The first signature single from this album is "Crumb" and it almost knocking the "pop" out of their own equation, underscoring once more how much of a rock'n'roll album this is. It's the tale of a femme fatale feeding a crumb of affection and maybe some adoration to a lover much in need of external validation. It's clearly the protagonist calling the shots here and making use of their lovers every flaw to get exactly what they want or need out of the situation. The setup for the song and the delivery are near works of genius. It's worth noting that the lyrics are entirely gender neutral which may be an Americana first, honestly--this could be sung by a man or a woman without changing a pronoun. I only mention "femme fatale" here because Carol Pacey is one hell of a powerful woman and she works that guile throughout every lyrical moment found here.

"Whisper My Name" is the first ballad to find its way to Bliss, it's a slow burning rocker in the end, but it's definitely on the sultry side. Andy Borunda's power chords charge the song with guitar lightning that keeps it truly exciting throughout. It's a sexy number that emanates from the desert with something that suggests creosote, sage and the smell of Sonoran Rain. Maybe it's the sheer stormy electricity corralled by the rhythm section and Borunda's guitar work that shines in the forefront. The added flourish of Amanda Lubking (Cockswain) on violin is simply icing on the cake and a genius move.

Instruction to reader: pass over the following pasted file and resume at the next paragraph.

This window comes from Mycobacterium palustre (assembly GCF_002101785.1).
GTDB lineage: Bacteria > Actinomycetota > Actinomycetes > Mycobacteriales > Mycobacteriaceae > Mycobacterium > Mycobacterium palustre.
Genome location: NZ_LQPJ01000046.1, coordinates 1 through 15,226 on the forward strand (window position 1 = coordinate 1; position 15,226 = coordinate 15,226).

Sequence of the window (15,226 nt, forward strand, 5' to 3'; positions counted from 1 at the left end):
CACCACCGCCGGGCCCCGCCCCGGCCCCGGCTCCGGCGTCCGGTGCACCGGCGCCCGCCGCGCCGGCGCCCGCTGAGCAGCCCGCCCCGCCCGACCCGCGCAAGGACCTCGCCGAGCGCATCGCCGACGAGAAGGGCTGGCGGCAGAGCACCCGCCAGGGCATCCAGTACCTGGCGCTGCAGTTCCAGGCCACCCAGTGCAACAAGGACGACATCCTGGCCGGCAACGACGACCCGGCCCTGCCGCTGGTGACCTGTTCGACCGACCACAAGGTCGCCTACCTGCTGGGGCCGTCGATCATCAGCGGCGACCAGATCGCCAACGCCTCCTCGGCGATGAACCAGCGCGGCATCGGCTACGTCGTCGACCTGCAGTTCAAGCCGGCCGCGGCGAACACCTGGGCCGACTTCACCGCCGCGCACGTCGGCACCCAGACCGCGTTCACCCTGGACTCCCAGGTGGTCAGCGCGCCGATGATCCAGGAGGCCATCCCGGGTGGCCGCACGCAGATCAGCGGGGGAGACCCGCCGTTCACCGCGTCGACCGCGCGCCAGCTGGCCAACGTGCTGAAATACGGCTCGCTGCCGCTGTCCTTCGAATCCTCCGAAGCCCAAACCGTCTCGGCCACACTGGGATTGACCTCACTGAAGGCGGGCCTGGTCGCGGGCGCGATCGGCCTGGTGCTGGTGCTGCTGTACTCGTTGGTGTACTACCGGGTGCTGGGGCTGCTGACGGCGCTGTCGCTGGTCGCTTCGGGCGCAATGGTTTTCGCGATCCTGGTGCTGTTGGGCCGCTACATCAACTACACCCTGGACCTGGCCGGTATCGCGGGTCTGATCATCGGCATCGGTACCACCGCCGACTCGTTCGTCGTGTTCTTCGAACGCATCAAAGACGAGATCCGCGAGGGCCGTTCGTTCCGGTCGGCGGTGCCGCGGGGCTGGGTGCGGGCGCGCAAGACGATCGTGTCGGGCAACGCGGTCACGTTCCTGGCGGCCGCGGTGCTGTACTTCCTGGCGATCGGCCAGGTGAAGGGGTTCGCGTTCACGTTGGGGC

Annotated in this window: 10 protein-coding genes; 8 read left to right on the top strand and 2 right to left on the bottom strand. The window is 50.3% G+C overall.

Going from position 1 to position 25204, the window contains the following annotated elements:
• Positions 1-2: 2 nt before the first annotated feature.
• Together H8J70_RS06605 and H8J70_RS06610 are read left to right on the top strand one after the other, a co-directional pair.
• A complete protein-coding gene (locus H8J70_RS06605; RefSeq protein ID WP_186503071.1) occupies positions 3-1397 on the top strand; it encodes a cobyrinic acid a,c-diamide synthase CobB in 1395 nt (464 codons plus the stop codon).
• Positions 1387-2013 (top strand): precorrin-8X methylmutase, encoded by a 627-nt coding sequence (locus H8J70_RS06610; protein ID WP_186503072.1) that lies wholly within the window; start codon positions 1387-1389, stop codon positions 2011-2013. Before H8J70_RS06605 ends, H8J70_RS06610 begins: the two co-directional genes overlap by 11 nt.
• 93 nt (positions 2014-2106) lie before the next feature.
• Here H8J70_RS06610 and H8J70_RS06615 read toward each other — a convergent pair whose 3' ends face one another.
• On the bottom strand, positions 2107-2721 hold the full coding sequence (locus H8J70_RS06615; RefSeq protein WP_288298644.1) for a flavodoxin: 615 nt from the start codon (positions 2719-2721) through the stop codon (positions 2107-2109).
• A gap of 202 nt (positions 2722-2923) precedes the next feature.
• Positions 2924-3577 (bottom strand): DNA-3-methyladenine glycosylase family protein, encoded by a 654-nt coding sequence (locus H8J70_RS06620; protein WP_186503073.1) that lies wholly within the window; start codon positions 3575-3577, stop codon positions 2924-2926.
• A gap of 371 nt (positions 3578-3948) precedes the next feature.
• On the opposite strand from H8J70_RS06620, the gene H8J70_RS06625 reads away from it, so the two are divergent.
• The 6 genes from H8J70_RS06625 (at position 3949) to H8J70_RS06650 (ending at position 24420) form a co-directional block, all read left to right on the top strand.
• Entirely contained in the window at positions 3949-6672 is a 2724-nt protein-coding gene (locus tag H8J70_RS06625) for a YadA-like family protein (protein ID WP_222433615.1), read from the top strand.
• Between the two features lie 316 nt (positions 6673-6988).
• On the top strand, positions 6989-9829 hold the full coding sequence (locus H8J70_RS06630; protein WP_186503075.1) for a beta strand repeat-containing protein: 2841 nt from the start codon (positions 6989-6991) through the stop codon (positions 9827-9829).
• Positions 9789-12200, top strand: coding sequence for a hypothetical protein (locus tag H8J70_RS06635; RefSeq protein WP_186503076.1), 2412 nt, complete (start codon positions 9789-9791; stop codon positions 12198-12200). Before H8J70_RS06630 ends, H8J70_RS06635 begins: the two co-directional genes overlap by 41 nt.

The title track is a bluesy little number, that starts a bit like some Deep South Swamp rock before it really kicks in after a minute and rocks the hell out. "Bliss (The Dead Cat Song)" is the third and last track to have the word "dead" in the title for those who like curious patterns. It's one of the most fascinating song structures the band has ever played with, part bluesy dirge, part pop laden paean, part rock and roll salvo. It's a fascinating tune that promotes repeated listens, because of its perfect peculiarity. It's the shortest track on the album, yet one of the most compelling.